CSC 161  Grinnell College  Spring, 2010 
Imperative Problem Solving and Data Structures  
This laboratory exercise introduces the concept of loop invariants and provides some practice in using loop invariants in developing programs.
Consider the following problem from the reading.
Problem: Read a (nonzero) number r from the keyboard and compute (and print) r^{0}, r^{1}, r^{2}, r^{3}, ..., r^{10}.
The reading specifies three solutions to this problem, and these solutions are given in program loopinvariants1.c
Review the following code segment from the reading.
printf ("First Solution\n"); prod = 1; i = 0; while (i <= 10) { printf ("\t%6.2lf", prod); prod *= r; i++; } printf("\n");
Next, review Code Segment 2:
printf ("Second Solution\n"); printf ("\t%6.2lf", 1.0); prod = 1; i = 0; do { i++; prod *= r; printf ("\t%6.2lf", prod); } while (i < 10); printf("\n");
Last in this group of solutions is Code Segment 3:
printf ("Third Solution\n"); printf ("\t%6.2lf", 1.0); prod = r; printf ("\t%6.2lf", prod); i = 0; while (i < 9) { i++; prod *= r; printf ("\t%6.2lf", prod); } printf("\n");
Consider the following problem, which is a variation of the previous problem.
Problem 2: Read a number r from the keyboard and compute (and print) r^{10}. In your computation, use successive multiplications in your computation rather than relying upon any builtin functions or library functions.
Note that Problem 2 asks you to compute the same final value as Problem 1, but here the smaller powers of r are not to be printed.
Using the previous program in this lab as motivation, we can approach this problem in several ways, with variables i and prod keeping track of where we are within a computation. Finally, when our computation is complete, we can print the result. In each case, details of the work will depend upon the particular loop invariant chosen.
Following Part 1's Code Segment 1, we might chose our loop invariant to be:
Such an invariant might suggest code of the general form:
printf("First Approach\n"); prod = ??; i = ???; while (i <= ????) { prod *= r; i++; } printf("%6.2lf\n", prod);
Fill in the question marks in a way consistent with the above loop invariant and in a way that generates the appropriate final value for prod. Place your code in a program shell to demonstrate that your code works correctly.
Explain why your initialization and loopcontinue condition are consistent with this loop invariant.
Use the loop invariant and your loopcontinue condition to explain why your code generates the correct result.
A second solution to Problem 2 uses the same loop invariant in the context of a dowhile loop, paralleling Code Segment 2 from Part 1.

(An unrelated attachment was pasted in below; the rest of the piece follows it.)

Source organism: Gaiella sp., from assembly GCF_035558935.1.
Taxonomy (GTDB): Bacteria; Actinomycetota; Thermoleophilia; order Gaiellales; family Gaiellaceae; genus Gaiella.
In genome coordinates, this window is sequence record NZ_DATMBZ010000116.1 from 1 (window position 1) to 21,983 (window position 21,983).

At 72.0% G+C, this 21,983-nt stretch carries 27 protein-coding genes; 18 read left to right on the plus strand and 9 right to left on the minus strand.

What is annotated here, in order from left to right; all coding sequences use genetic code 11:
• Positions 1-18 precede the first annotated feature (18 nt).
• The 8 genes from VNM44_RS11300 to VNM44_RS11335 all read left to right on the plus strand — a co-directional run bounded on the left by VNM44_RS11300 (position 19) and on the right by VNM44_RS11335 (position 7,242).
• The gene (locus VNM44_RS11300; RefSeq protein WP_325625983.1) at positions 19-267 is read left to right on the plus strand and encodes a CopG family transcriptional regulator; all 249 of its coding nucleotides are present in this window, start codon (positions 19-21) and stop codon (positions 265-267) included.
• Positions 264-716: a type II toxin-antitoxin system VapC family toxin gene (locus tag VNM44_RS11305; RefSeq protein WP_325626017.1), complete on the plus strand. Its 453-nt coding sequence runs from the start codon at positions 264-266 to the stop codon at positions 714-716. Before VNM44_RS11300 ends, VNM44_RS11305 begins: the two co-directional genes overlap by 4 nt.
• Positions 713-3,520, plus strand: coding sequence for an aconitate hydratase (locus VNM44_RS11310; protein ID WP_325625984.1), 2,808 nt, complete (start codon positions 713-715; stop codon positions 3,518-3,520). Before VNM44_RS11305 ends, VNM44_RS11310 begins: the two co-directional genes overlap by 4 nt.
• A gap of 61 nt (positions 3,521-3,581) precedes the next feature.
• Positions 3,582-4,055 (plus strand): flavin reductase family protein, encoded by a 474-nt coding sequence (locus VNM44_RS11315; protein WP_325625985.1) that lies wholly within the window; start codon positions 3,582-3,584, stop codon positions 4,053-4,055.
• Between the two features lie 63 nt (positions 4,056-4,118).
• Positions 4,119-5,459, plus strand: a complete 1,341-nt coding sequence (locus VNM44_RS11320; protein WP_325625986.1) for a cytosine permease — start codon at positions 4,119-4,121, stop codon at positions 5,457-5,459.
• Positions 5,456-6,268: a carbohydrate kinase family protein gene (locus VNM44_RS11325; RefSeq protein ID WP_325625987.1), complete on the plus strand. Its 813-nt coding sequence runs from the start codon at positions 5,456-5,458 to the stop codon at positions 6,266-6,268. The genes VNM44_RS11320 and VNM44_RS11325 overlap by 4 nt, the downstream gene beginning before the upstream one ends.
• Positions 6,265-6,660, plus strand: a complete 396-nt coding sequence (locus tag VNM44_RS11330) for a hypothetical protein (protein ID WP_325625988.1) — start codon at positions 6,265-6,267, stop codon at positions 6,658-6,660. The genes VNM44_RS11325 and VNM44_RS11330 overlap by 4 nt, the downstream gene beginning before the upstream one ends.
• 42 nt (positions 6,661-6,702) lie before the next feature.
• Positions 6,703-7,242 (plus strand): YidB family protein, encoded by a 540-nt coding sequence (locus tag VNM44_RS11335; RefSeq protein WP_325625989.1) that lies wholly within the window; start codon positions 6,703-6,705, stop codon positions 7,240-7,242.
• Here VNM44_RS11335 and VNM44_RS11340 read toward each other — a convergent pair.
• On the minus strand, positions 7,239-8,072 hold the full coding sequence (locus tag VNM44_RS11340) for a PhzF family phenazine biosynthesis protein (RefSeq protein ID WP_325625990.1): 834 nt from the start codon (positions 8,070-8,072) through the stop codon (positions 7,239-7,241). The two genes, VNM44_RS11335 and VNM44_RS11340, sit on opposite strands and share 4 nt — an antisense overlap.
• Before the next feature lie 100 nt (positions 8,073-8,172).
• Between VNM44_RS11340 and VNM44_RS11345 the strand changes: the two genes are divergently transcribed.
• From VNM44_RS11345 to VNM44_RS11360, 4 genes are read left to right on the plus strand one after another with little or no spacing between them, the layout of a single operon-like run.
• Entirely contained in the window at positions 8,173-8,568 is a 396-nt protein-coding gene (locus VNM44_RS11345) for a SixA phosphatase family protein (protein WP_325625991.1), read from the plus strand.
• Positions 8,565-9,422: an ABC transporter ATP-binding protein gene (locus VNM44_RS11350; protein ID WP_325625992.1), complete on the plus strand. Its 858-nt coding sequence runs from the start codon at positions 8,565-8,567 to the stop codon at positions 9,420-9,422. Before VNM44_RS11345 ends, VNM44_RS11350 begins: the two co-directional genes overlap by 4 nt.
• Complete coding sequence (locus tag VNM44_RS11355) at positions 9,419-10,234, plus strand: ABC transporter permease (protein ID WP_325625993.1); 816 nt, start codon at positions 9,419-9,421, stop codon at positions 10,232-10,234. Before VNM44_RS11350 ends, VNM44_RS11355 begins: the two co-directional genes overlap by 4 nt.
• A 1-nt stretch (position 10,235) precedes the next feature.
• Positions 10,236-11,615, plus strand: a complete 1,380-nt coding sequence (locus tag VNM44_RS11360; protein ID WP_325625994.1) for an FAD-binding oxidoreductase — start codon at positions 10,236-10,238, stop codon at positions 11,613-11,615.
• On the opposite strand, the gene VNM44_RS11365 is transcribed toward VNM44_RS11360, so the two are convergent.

printf("Second Approach\n"); prod = ??; i = ???; do { i++; prod *= r; } while (i < ????); printf("%6.2lf\n", prod);
Fill in these question marks, again based upon this loop invariant, and test the resulting code in a program.
Explain the correctness of your code as before, basing your answer on your loop invariant and loopcontinue condition.
A third solution might use the loop invariant for the earlier Code Segment 3:
Such an perspective might yield code of the following form:
printf("Third Approach\n"); prod = ??; i = ???; while (i < ????) { i++; prod *= r; } printf(prod"%6.2lf\n", );
Again, fill in appropriate values for these questions marks, based on this new loop invariant, and test your code.
Paralleling your previous work in this part, explain why the resulting code is correct.
Consider the problem of reading successive numbers from the keyboard, until a nonpositive value is read, and finding the average of the positive values. For example, if the numbers 1, 2, 3, 4, 5, 1 are entered, then the average of 1, 2, 3, 4, 5 is computed, and the resulting value (3.0) is printed.
Program loopinvariants2.c shows five code segments that attempt to solve this problem, all assuming that at least one nonnegative value will be entered.
Review each of these code segments, following the same type of reasoning used Parts 1 and 2 of this lab. Indicate in general terms what is true each time through the loop. What is the idea of the loop? If the loop is working toward a goal, how does each iteration of the loop work toward that goal? How would you describe the value stored in variable sum at the start of each iteration of the loop?
For each loop, write a statement of what is true at the beginning of the each time through the loop. Describe what value each variable is supposed to have at the start of each loop iteration. That is, write a loop invariant describing the value each variable should have at the start of each time through the loop.
In considering each of these code segments and loop invariants, which of these code segments will give the correct average when run for any data set (as long as the data begin with a nonnegative number)?
Determine how the flawed code segments above might be corrected.
This laboratory exercise is based on part of an ongoing project of introducing the concepts of assertions and loop invariants informally in CS1 and CS2 courses. Early funding for this work came, in part, from NSF Grant CDA 9214874, "Integrating ObjectOriented Programming and Formal Methods into the Computer Science Curriculum". Henry M. Walker worked as Senior Investigator on this portion of that effort.
This document is available on the World Wide Web as
http://www.cs.grinnell.edu/~walker/courses/153.sp10/labs/labloopinvariants.shtml
created 25 October 2007 last revised 27 February 2010 

For more information, please contact Henry M. Walker at walker@cs.grinnell.edu.